“Gen Z has a clear advantage over Gen Y because they appear to be more realistic instead of optimistic, are likely to be more career-minded, and can quickly adapt to new technology to work more effectively,” said Dan Schawbel, founder of Millennial Branding. “Additionally, since Gen Z has seen how much Gen Y has struggled in the recession, they will come to the workplace well prepared, less entitled and more equipped to succeed.”

For the study, Gen Y vs. Gen Z Workplace Expectations, researchers surveyed about 1,000 individuals from the two age groups. The study participants were from 10 countries—the United States, Brazil, Canada, China, Germany, India, South Africa, Sweden, Turkey and the United Kingdom.

Although the Randstad and Millennial Branding research defined Generation Y as those born between 1982 and 1993 and Generation Z as those born in 1994 and after, other studies have defined the two generations more broadly. Often Generation Y has been identified as those born between 1980 and 1995 and Generation Z as those born after 1996.

While many members of Generation Z are still too young to participate in the labor force, Generation Y now has more workers in the labor force than any other generation—recently replacing Baby Boomers (people born between 1946 and 1964). Demographers have estimated that there are approximately 80 million members of Generation Y in the United States, and some projections show that they could account for nearly 46 percent of the U.S. workforce by 2020.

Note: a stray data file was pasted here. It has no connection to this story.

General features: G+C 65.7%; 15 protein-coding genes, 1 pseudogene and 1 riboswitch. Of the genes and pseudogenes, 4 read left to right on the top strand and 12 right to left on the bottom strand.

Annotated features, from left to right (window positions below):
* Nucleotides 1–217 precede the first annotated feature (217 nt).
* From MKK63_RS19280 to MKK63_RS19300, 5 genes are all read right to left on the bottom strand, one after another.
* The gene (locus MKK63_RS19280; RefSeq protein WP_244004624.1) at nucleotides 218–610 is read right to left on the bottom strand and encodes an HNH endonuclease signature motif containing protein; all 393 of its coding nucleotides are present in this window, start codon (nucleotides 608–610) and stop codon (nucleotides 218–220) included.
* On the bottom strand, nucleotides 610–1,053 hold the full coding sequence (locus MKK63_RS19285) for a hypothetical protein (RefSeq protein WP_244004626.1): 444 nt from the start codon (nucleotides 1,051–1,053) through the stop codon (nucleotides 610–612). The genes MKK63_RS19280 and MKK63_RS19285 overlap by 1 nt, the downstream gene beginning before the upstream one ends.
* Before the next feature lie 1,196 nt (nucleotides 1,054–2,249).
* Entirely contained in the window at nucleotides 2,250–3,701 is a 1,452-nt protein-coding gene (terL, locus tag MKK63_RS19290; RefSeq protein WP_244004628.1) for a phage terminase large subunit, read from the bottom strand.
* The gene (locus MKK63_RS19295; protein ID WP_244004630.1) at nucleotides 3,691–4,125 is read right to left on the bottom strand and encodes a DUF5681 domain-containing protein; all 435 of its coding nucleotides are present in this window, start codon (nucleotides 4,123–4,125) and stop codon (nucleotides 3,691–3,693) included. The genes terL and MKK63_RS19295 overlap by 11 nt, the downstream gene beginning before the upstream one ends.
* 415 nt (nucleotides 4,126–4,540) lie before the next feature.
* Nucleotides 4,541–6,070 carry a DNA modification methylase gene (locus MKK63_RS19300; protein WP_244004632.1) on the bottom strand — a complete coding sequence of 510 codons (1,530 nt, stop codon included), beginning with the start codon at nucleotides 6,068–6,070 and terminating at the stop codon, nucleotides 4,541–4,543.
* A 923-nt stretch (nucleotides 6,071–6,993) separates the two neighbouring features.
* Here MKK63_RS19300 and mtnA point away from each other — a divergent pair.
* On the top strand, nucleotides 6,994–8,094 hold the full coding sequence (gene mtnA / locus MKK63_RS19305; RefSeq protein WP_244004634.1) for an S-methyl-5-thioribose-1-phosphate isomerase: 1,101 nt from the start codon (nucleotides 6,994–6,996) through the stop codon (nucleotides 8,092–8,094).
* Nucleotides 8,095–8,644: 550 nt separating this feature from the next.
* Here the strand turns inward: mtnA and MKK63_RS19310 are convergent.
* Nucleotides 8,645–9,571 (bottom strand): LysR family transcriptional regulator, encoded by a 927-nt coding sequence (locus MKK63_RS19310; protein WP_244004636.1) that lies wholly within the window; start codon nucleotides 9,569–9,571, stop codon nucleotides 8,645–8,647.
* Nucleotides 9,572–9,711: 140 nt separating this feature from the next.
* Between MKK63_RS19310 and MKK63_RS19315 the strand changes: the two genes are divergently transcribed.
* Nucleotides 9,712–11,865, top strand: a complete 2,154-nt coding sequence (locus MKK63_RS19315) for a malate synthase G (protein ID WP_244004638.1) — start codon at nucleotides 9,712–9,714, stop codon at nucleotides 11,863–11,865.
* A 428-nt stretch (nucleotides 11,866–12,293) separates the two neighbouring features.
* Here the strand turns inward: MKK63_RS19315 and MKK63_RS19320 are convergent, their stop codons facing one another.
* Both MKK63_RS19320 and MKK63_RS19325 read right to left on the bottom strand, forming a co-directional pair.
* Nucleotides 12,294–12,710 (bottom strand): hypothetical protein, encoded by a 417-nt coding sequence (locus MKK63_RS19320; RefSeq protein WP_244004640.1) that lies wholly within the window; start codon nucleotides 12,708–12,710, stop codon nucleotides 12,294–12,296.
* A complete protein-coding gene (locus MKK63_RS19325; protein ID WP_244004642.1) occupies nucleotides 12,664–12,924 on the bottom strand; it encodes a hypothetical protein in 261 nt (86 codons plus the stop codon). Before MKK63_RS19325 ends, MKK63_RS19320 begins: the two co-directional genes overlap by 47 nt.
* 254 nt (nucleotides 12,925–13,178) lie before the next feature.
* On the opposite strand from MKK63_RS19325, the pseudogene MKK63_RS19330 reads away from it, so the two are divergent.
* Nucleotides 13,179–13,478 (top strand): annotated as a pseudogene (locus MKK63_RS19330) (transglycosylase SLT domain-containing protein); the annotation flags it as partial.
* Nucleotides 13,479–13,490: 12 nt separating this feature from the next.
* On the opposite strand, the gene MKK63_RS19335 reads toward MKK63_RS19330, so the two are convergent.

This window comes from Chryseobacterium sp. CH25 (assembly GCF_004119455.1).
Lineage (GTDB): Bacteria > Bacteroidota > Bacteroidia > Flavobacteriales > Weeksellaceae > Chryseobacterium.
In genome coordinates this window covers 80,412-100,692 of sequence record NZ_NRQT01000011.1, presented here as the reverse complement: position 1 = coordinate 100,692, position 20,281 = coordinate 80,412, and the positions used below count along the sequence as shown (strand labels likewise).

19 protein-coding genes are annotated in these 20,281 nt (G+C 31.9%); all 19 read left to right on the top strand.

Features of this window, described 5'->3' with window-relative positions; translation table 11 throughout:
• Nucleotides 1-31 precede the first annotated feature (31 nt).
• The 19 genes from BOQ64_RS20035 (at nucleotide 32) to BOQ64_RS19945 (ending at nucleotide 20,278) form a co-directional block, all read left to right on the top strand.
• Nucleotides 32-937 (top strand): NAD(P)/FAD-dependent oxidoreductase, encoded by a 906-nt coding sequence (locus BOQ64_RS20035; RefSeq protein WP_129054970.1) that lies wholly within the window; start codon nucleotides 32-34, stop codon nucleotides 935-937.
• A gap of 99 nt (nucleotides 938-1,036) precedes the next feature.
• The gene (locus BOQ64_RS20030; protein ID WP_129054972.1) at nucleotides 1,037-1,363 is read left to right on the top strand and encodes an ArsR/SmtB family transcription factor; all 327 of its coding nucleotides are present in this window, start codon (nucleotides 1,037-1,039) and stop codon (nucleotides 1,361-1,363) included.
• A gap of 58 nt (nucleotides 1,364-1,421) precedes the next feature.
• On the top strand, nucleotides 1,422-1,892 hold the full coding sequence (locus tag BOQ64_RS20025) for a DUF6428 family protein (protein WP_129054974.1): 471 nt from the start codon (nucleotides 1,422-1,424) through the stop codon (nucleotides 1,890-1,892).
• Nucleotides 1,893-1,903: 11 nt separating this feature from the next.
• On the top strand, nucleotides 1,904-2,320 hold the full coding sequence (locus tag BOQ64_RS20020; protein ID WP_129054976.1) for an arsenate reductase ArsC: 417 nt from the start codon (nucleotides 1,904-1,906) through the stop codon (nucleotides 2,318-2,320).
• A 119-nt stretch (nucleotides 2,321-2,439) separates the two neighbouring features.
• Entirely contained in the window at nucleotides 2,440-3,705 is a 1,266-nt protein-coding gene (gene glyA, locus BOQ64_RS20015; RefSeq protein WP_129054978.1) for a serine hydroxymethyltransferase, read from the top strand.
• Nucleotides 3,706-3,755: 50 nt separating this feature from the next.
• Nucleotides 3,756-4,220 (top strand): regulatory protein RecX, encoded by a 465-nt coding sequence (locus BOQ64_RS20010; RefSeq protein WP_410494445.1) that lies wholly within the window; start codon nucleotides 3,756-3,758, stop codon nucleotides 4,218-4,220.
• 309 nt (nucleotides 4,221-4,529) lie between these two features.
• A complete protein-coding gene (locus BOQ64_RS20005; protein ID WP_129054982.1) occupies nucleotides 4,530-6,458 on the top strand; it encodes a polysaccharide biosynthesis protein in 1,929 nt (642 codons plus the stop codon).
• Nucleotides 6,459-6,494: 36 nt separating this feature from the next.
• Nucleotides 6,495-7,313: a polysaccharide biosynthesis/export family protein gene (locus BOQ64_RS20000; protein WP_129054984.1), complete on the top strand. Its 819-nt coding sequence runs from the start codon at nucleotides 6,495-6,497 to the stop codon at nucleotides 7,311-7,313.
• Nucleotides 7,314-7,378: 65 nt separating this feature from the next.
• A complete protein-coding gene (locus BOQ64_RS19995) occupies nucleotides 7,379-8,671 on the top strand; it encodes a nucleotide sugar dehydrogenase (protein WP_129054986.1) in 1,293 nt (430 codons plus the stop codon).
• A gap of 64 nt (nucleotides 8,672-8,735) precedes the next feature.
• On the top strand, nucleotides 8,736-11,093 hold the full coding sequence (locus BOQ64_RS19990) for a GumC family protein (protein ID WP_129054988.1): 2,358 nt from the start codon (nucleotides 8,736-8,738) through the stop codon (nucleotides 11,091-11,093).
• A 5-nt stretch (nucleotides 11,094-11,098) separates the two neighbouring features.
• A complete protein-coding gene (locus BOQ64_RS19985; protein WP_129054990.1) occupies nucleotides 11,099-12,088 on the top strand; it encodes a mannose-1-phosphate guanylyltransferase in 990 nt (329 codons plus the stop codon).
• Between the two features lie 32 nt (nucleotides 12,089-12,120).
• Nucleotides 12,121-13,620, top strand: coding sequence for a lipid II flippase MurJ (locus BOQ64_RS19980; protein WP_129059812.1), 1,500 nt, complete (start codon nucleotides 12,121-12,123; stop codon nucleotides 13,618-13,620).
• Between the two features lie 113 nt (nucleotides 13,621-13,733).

According to statistics from the Pew Research Center, nearly 70 million workers from the Baby Boom generation will retire by 2025. This projected exodus has employers and HR managers scrambling to find ways to attract, manage and retain workers from the younger generations.

These efforts to attract and retain have led to dozens of studies examining the impact Generation Y employees are having on the workforce. The Randstad and Millennial Branding study is one of the first to compare and contrast generations Y and Z on a global scale. Examples of other studies focusing on Generation Y include Deloitte LLP’s 2014 survey on Millennials in the workplace. The Deloitte study was released in January during the World Economic Forum in Davos, Switzerland. The emphasis on the importance of Millennials in the workplace is apparent from the comments accompanying the study’s release.

“To attract and retain talent business needs to show Millennials it is innovative and in tune with their world view,” said Barry Salzberg, CEO of Deloitte LLP. “By working together and combining their different skills, business, governments and non-government organizations have an opportunity to ignite the Millennial generation and make real progress in solving society’s problems.” Deloitte followed its January release with a report examining the impact of Generation Y on public policy in April 2014.

Another example of interest in the impact of Generation Y on the workplace was an August 2013 report from the Center for Women & Business (CWB) at Bentley University. Researchers for the CWB took a different tack and examined the level of workforce preparation among men and women in Generation Y. The study concluded that women who are part of Generation Y tend to be more prepared for work than their male counterparts.

Bill Leonard is a senior writer for SHRM.